US Congressman Adam Schiff joined the striking actors and writers of SAG-AFTRA on the picket lines today, and called for regulating artificial intelligence.

“Congress did a lousy job responding to all the changes in social media—we need to do much better when it comes to AI," Schiff said, according to a Deadline report. "Otherwise, this country’s about to go through the most massive social experiment in which the American people may be the losers, and we need to make sure that’s not going to be the case.”

Rep. Schiff’s comments come as union members begin their first full week after talks with the Alliance of Motion Picture and Television Producers (AMPTP) collapsed on Wednesday.

The congressman stressed the need to ensure that employees are not overlooked or disadvantaged in every sector where AI has an impact.


“I think that those in the entertainment industry are really the tip of the spear, but this is going to happen with driverless trucks and automobiles and in so many other ways,” Schiff said.

Several high-profile individuals, including OpenAI CEO Sam Altman and the UN Secretary-General, have already called for government regulation of AI, but it is currently unclear how to implement it and which agencies would have jurisdiction.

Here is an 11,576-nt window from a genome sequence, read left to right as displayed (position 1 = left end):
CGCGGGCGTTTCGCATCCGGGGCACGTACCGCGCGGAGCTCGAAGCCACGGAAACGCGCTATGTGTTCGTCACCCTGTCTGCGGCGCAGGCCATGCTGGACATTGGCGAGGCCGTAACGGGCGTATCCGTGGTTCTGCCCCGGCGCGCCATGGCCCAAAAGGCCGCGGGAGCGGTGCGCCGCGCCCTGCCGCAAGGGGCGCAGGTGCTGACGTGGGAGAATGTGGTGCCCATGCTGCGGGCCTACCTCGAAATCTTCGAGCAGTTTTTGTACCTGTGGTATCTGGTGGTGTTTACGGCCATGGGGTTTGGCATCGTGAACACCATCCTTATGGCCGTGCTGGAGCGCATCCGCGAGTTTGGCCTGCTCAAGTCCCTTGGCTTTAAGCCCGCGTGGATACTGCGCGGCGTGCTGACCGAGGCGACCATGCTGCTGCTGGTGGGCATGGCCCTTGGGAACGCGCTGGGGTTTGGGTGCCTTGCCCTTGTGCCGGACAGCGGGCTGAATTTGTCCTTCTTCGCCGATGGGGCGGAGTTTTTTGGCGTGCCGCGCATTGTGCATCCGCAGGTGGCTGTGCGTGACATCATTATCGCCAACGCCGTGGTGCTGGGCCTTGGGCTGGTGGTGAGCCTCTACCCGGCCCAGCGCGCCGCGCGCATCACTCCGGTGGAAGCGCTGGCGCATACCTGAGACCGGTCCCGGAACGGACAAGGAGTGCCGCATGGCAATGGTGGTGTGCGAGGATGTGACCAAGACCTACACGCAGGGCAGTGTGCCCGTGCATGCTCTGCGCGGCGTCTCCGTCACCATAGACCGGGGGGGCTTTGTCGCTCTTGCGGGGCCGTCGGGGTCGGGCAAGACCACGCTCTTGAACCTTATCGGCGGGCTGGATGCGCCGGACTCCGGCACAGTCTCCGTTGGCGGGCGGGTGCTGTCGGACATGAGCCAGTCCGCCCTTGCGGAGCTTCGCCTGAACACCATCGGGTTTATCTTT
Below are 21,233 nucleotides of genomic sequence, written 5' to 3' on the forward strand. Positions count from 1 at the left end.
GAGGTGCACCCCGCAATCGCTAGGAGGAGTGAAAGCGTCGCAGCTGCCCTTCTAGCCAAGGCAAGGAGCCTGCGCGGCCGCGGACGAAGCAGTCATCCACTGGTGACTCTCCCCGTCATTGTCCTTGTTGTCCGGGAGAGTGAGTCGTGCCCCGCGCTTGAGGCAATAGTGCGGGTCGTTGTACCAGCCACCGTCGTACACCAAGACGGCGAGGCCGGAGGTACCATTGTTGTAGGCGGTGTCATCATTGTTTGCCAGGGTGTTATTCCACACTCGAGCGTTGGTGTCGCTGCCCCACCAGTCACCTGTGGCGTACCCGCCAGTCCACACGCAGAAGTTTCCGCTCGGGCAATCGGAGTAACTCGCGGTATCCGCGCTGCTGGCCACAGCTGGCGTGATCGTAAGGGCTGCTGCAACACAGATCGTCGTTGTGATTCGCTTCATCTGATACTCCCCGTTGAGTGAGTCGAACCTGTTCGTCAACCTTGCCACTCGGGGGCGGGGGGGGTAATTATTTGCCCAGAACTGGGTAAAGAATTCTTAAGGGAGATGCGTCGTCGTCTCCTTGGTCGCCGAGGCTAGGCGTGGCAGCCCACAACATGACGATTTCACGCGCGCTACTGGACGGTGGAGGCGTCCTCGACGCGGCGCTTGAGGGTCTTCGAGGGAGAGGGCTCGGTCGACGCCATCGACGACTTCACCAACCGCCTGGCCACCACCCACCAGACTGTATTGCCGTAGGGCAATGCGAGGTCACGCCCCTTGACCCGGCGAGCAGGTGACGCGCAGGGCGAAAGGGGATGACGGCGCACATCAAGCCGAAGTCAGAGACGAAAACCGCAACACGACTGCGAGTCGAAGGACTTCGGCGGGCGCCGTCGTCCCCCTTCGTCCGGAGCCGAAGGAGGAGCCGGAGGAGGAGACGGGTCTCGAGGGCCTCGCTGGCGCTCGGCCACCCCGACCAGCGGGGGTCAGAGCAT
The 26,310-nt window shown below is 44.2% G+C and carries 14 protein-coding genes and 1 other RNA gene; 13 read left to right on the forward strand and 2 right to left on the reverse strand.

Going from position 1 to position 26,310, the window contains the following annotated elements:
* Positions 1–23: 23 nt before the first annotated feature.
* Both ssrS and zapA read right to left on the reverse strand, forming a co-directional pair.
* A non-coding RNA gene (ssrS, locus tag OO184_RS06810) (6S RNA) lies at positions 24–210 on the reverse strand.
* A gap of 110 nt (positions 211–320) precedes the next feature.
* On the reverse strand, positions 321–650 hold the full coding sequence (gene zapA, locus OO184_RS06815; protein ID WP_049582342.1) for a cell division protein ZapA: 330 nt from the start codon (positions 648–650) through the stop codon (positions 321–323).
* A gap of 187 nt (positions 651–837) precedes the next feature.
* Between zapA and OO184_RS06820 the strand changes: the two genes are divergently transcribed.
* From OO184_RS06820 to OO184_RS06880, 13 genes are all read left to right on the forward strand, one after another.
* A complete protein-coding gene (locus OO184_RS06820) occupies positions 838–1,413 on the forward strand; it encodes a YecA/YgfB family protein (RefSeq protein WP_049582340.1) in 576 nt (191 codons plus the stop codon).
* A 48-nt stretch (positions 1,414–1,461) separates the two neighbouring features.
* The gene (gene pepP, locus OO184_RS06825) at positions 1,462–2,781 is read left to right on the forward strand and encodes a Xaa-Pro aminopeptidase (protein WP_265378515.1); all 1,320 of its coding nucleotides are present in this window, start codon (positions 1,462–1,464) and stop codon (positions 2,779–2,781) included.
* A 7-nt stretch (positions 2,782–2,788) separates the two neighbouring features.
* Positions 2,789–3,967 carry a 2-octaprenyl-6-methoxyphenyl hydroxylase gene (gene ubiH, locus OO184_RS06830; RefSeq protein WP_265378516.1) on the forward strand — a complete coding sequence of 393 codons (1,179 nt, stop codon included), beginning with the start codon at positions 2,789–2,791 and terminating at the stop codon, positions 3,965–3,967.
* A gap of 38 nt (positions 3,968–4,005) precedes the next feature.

"I don't think there is one agency [to regulate AI] because some issues do not naturally fall under one agency," Senior Fellow and Director at the Center for the Economics of the Internet Harold Furchtgott-Roth told Decrypt in an interview.

Furchtgott-Roth, who served as a Federal Communications Commission Commissioner from 1997 to 2001, said that while AI privacy concerns may fall under the jurisdiction of the US Federal Trade Commission (FTC), intellectual property concerns may fall under the US Patent and Trademark Office, and issues related to national security and AI would be handled by the US Department of Defense.


"AI affects a lot of different agencies and in a lot of different ways," he said.

Critical concerns among the 20,000 members of the Writers Guild of America and 160,000 members of SAG-AFTRA are the potential use of AI in developing scripts and capturing performers' likenesses for future use, what type of compensation would be offered, and what protections would be implemented.

"On the one hand, nothing's changed," writer and producer Molly Nussbaum ("Brave New World") told Decrypt outside Paramount Pictures. "We know what we need and stand by what we've been asking for since the beginning."

"What's changed is the amplification of what this thread is now, not in the future, but right now,” she added. “And the actors feel that more acutely, even [compared] to the writers."

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